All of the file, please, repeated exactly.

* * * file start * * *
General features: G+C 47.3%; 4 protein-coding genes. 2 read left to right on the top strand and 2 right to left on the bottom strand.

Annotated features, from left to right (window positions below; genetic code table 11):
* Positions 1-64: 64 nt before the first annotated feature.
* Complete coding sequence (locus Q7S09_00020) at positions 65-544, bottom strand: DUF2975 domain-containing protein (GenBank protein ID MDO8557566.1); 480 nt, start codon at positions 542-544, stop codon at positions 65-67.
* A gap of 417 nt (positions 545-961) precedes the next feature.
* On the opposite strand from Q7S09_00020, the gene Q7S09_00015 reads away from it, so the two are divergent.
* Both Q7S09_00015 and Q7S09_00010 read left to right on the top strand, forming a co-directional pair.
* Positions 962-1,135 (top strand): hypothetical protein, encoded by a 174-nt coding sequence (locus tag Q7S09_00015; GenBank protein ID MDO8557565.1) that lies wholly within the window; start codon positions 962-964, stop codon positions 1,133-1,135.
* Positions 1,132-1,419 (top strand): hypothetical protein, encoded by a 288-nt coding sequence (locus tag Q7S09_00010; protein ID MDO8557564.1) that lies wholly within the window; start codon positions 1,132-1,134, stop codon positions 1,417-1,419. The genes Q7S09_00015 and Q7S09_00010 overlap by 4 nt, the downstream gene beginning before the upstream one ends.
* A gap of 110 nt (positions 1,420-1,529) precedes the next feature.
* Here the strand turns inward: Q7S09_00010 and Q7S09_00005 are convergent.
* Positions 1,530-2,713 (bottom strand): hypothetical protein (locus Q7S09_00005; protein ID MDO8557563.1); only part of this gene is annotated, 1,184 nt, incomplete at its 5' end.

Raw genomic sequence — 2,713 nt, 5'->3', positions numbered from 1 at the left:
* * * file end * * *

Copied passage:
General features: G+C 47.3%; 4 protein-coding genes. 2 read left to right on the top strand and 2 right to left on the bottom strand.

Annotated features, from left to right (window positions below; genetic code table 11):
* Positions 1-64: 64 nt before the first annotated feature.
* Complete coding sequence (locus Q7S09_00020) at positions 65-544, bottom strand: DUF2975 domain-containing protein (GenBank protein ID MDO8557566.1); 480 nt, start codon at positions 542-544, stop codon at positions 65-67.
* A gap of 417 nt (positions 545-961) precedes the next feature.
* On the opposite strand from Q7S09_00020, the gene Q7S09_00015 reads away from it, so the two are divergent.
* Both Q7S09_00015 and Q7S09_00010 read left to right on the top strand, forming a co-directional pair.
* Positions 962-1,135 (top strand): hypothetical protein, encoded by a 174-nt coding sequence (locus tag Q7S09_00015; GenBank protein ID MDO8557565.1) that lies wholly within the window; start codon positions 962-964, stop codon positions 1,133-1,135.
* Positions 1,132-1,419 (top strand): hypothetical protein, encoded by a 288-nt coding sequence (locus tag Q7S09_00010; protein ID MDO8557564.1) that lies wholly within the window; start codon positions 1,132-1,134, stop codon positions 1,417-1,419. The genes Q7S09_00015 and Q7S09_00010 overlap by 4 nt, the downstream gene beginning before the upstream one ends.
* A gap of 110 nt (positions 1,420-1,529) precedes the next feature.
* Here the strand turns inward: Q7S09_00010 and Q7S09_00005 are convergent.
* Positions 1,530-2,713 (bottom strand): hypothetical protein (locus Q7S09_00005; protein ID MDO8557563.1); only part of this gene is annotated, 1,184 nt, incomplete at its 5' end.

Raw genomic sequence — 2,713 nt, 5'->3', positions numbered from 1 at the left: